It’s an enchanting five for Lin-Manuel Miranda…
Walt Disney Records’ Encanto soundtrack, containing eight original songs written by the 42-year-old Puerto Rican Tony Award-winning star and produced by Mike Elizondo, spends its fifth nonconsecutive week at No. 1 on the Billboard 200 albums chart, becoming the soundtrack with the most weeks atop the chart since Disney’s own Frozen ruled for 13 nonconsecutive weeks in 2014.
With their totals at No. 1 (so far), Frozen and Encanto boast the most, and second-most, weeks at No. 1, respectively, among soundtracks in the 21st century.
Encanto earned 110,000 equivalent album units in the U.S. in the week ending February 10 (down 2%), according to MRC Data.
Of Encanto’s 110,000 equivalent album units earned, SEA units comprise 91,000 (down 3%, equaling 134.82 million on-demand official streams of the set’s songs), album sales comprise 17,000 (up 5%) and TEA units comprise 2,000 (down 28%).
Encanto continues to be powered largely by streaming activity for its songs, including its five top 40-charting hits on the Billboard Hot 100: “We Don’t Talk About Bruno” (which spent its second week atop the February 12-dated chart), “Surface Pressure,” “The Family Madrigal,” “What Else Can I Do?” and the Academy Award-nominated “Dos Oruguitas.”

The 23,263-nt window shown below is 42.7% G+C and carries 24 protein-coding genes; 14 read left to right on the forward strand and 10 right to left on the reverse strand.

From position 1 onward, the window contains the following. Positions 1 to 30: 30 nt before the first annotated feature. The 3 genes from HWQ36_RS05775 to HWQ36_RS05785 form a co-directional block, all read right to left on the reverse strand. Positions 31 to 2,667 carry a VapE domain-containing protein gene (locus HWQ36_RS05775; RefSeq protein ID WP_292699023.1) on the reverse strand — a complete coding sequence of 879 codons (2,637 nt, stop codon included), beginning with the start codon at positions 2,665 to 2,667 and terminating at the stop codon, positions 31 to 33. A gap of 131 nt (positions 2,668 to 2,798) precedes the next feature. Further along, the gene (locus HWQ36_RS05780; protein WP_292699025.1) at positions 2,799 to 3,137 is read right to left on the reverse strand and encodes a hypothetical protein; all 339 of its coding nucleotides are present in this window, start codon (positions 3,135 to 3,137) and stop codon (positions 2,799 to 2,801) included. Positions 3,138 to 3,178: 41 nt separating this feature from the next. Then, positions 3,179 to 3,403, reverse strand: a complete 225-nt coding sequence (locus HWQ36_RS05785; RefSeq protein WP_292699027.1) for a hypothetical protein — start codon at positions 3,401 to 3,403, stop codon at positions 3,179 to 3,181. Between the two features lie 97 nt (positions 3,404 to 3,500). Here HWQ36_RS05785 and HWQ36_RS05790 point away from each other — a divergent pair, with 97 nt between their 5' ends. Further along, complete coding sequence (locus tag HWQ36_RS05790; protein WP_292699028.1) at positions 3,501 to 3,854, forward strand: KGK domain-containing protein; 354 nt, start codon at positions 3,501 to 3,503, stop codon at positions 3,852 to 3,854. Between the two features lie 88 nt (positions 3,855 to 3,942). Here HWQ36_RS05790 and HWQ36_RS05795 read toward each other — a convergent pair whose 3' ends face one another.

Notably, Encanto is one of only six soundtracks to spend at least five weeks at No. 1 on the Billboard 200 in the last 30 years. Before Encanto, there was Frozen (13 weeks, 2014), Titanic (16, 1998), Waiting to Exhale (five, 1996), The Lion King (10, 1994-95) and the Whitney Houston-led The Bodyguard (20, 1992-93). (Before that, the last soundtrack with at least five weeks at No. 1 was Prince’s Batman in 1989, with six weeks at No. 1.) The soundtrack — and overall album — with the most weeks at No. 1 is West Side Story, with 54 weeks atop the list in 1962-63.
The Billboard 200 chart ranks the most popular albums of the week in the U.S. based on multi-metric consumption as measured in equivalent album units, compiled by MRC Data. Units comprise album sales, track equivalent albums (TEA) and streaming equivalent albums (SEA). Each unit equals one album sale, or 10 individual tracks sold from an album, or 3,750 ad-supported or 1,250 paid/subscription on-demand official audio and video streams generated by songs from an album.